Today, around 1,500 of them are already back to their duty stations and nearly all will return by April 30.
All service personnel have or will undergo established controlled monitoring procedures.
Over the past several months, the Department of Defense delivered critical life-saving resources, constructed Ebola Treatment Units, trained hundreds of local and international healthcare workers, and provided logistical support to humanitarian and public health workers who provided care throughout West Africa.
“Secretary Hagel is grateful to the men and women of the U.S. military and their families who supported Operation United Assistance,” stated the Pentagon Press Secretary Rear Admiral John Kirby. “Their swift response demonstrates the need to maintain readiness, capacity, and capabilities to respond to the diverse array of challenges facing the United States and our partners.”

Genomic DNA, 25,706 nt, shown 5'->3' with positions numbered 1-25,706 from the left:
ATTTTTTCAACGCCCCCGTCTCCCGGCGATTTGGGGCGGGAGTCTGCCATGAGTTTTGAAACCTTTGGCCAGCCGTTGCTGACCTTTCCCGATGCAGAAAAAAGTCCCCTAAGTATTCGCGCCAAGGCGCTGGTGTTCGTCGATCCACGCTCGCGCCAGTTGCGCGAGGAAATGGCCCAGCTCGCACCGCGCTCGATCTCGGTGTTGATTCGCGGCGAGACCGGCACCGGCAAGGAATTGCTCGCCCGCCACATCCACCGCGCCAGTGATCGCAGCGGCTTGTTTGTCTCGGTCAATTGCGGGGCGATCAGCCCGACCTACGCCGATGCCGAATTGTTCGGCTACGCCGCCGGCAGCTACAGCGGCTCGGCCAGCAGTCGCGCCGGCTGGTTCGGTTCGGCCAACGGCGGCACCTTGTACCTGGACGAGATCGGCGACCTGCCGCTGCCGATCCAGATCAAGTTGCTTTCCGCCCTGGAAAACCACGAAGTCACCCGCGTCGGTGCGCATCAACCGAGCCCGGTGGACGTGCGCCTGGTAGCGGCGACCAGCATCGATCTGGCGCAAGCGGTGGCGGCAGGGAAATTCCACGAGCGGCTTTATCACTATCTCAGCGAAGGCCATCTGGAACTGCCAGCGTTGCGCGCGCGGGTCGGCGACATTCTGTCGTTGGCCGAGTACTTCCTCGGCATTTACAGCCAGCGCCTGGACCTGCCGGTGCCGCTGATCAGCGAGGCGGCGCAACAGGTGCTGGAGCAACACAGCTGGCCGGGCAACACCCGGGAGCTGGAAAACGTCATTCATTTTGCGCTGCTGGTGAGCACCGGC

To support the 10,000 civilian responders that remain on the ground in West Africa, the Department of Defense will leave behind some assets that can help health workers stem potential outbreaks in the future.
In addition, DoD will identify 100 personnel who will maintain a continued presence in the region working to strengthen the disease preparedness and surveillance capacity of the national governments.
- The U.S. Helped Beat Back Ebola — Only Not In the Way You Might Think (NPR)
- DoD Announces New Capability to Transport Infectious Patients (Global Biodefense)
- Ebola Fight Shifts from Military to Civilian Effort (USA Today)
- MRIGlobal to Deploy Mobile Labs to Sierra Leone (Global Biodefense)
- Most Troops, DOD Civilians to Return from Ebola Zones in Africa (Stars & Stripes)